I am about to publish my first custom structural shape for use in Frame Generator and using the Frame Analysis tools. This custom part is currently authored as a table driven iPart. It would appear from a search that FA will still not calculate all of the required section properties needed for a hollow section, which is a future bummer for me, but becuase this current shape isn't hollow I might be okay on this first one. I have a few questions about this authoring process:
1.) When publishing the structural shape it will ask me for a Standard Organization and a Standard. My shape is bent from a light gage plate material covered by ASTM A1011/A1011M-12B but isn't a standard structural shape. My Mastering Inventor book (Curtis, if you're out there buddy, this part of the book could use further development) says that if I leave the Standard Organization field blank, the category selection will be "Unknown". That's all it says.
a. Does this mean there would be an issue using or selecting the part?
b. Should I list ANSI as the Standard Organization even though this shape technically isn't covered, the material is?
c. Can I enter a Standard in the field or is this a drop down list only?
d. If I can only select from a pre-determined list, what do I select for the shape?
e. If I leave all of this stuff blank because it is not governed by a particular standard will this affect the performace of the parts?
2.) When I publish the part the wizard will ask me to map section properties from the parameters to the drop down lists in the wizard.
a. How do I enter user parameters into the iPart file/table that match the units formatting for the properties (e.g. 5.46in^4, 2.36in^2, etc.)?
b. If I don't have (or don't need) certain parameters available during the authoring process, how will I know the part will still function properly using the beam/column calculators and frame analysis tools?
c. Is there a list of which parameters are required for which tools (e.g. the Frame Analysis doesn't use any of them, the beam-column calculator will use some of them, what uses the Section Designation parameter, what uses the Shape Width parameter, etc.)?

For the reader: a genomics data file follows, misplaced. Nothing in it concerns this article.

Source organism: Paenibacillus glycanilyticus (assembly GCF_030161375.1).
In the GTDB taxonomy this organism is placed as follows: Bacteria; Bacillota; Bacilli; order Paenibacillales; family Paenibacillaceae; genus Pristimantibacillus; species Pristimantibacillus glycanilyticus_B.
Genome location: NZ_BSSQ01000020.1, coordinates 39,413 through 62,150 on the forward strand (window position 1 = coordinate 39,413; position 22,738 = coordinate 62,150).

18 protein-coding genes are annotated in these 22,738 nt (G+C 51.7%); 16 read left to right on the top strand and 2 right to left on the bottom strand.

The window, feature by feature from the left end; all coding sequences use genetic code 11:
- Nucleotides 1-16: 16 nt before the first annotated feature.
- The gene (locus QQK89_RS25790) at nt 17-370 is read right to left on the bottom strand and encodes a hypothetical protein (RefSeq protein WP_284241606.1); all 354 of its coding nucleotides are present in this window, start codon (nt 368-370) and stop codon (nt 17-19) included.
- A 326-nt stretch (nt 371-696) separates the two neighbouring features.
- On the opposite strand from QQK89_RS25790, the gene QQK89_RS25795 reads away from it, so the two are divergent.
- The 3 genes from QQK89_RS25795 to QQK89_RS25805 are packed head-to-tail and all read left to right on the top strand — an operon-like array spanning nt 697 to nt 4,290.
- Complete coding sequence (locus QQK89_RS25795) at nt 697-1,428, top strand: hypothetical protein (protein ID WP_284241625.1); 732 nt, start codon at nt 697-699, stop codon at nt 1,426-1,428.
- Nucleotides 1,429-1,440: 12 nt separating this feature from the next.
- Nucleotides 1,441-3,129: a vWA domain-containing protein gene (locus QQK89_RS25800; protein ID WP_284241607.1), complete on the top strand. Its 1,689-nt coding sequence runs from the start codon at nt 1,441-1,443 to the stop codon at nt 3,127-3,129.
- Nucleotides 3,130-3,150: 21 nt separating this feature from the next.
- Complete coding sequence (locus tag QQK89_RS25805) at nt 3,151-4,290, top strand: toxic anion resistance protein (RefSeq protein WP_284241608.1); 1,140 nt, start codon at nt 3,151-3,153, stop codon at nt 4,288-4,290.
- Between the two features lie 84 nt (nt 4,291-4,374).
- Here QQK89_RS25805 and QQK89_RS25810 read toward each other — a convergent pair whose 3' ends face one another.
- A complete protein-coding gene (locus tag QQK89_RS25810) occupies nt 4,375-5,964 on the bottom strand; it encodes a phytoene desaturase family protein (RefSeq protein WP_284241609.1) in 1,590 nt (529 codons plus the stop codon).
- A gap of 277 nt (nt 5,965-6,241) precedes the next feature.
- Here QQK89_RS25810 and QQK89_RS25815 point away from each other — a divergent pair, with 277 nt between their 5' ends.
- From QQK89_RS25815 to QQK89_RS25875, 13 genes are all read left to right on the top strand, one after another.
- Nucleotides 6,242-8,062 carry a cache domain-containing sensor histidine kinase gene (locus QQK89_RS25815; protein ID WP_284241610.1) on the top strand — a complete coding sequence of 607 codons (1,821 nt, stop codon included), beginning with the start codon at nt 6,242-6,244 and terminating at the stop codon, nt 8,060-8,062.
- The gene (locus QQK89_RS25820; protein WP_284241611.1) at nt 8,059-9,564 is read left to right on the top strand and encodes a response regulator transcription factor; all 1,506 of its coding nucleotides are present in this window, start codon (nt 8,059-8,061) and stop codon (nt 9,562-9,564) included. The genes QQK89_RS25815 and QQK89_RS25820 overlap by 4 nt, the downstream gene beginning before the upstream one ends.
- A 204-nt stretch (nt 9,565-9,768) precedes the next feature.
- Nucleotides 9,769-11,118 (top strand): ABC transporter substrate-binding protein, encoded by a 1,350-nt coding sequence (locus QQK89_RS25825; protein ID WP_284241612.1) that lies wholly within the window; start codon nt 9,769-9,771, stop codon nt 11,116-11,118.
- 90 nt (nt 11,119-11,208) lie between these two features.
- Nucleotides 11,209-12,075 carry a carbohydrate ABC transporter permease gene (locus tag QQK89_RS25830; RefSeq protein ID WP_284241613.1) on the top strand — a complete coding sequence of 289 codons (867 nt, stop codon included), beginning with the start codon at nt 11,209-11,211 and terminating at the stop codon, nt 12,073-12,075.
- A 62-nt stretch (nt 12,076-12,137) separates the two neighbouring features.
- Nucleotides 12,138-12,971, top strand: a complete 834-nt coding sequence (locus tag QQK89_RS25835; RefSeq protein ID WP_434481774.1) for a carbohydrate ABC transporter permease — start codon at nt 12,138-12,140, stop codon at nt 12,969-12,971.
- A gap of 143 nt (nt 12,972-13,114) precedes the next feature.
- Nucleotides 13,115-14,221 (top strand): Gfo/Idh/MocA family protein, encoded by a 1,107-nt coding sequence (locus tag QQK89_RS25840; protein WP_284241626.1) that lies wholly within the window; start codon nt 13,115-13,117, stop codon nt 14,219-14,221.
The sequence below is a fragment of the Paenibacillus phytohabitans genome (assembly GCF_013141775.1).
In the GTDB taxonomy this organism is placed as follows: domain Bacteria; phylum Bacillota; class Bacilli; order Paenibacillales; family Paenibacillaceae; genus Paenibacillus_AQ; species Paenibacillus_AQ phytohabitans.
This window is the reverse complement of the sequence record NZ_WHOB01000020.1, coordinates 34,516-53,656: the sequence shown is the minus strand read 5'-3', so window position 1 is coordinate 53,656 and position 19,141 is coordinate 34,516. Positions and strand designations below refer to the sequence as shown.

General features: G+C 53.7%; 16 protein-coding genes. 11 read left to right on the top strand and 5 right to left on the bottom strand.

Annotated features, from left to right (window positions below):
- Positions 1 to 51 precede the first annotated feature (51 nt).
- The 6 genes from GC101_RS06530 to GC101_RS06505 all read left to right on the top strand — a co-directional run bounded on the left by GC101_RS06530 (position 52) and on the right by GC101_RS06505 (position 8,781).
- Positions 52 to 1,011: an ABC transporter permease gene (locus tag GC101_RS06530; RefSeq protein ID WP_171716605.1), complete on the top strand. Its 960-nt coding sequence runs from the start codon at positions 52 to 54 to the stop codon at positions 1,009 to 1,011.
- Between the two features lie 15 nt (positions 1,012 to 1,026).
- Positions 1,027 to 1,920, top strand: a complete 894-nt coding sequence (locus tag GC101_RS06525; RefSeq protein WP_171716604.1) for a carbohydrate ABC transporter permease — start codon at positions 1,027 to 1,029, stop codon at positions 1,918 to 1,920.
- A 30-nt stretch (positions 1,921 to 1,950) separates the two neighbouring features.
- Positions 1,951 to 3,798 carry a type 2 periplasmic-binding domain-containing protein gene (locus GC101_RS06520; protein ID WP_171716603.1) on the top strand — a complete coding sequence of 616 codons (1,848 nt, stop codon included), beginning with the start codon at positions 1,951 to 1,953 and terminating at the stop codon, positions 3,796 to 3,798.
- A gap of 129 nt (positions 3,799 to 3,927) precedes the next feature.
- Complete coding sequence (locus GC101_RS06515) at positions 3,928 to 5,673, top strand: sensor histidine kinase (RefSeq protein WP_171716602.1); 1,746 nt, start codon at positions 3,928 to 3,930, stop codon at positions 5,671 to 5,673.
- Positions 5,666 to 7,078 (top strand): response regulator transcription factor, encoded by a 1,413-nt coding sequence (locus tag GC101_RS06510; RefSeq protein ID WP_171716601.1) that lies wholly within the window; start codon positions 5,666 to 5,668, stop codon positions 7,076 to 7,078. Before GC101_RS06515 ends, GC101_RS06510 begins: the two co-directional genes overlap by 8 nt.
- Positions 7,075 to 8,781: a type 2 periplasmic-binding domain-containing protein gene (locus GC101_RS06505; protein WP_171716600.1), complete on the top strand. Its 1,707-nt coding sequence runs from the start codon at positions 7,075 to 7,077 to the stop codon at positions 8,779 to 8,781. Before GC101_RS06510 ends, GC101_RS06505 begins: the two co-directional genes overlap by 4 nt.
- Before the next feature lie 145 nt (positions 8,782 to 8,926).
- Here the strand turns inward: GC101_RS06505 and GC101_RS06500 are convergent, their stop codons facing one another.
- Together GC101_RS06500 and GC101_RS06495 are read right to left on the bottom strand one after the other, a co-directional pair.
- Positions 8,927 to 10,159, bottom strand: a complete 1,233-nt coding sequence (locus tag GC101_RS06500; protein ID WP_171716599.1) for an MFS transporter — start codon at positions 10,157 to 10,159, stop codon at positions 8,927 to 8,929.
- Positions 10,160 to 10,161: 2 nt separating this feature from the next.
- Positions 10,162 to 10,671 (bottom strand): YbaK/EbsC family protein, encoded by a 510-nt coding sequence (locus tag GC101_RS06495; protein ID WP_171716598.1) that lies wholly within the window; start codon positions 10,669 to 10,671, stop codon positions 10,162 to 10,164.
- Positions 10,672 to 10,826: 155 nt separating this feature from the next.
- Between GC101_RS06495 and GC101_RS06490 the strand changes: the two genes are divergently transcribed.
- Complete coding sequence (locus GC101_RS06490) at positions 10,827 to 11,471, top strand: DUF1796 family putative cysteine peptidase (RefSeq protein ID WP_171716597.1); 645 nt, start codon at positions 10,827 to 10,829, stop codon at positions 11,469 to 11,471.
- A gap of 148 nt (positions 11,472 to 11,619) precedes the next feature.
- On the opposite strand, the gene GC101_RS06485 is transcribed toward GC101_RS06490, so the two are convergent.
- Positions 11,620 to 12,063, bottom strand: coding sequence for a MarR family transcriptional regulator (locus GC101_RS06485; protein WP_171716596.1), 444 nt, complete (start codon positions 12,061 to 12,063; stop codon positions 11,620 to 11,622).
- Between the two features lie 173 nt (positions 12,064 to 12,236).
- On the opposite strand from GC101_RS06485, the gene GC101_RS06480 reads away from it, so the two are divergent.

My apologies for the long post but I am trying to thoroughly understand this process becuase I need to do this a few times and I don't want to screw anything up and I certainly don't want to waste a bunch of time doing this several times to fix all my mistakes.
Thanks for the help!
Okay, after some more research, I have found a couple answers to some of my questions. I found another tutorial/blog post from Mark Flaylor (thanks again for your help), but this one was about custom notching. It didn't specifically answer some of my questions but the way Mark illustrated his workflow it indirectly takes care of some of the items on the list.
He manually types in the standard information and creates his own so I am going to do that. That effectively takes care of my question 1, parts a through e. I will use the ANSI standard governing the material and create my own custom standard based on the manufacturer's information.
I would still love any information y'all can offer on the second question on my list. In every tutorial/youtube video/blog post I can find, they all skip that part and don't enter any information. I understand that it shouldn't matter for the Frame Analysis tools, but what else uses this information that everyone is skipping?
Sorry for the long posts, I realize that is likely why I haven't seen any responses. Thank you all in advance for your time.
Oh, and I found the Mark Flayler blog post here if anyone else comes across this post.
Okay, it's already a good day because I learned something new this morning. I found an answer to question 2a through trial and error. I didn't know that you could enter exponents in the unit/type column in the parameter window. That made the units work for my parameter matching. I thought my only options were the ones in the list (I always thought it was funny that the only unit type for area was circular mils ).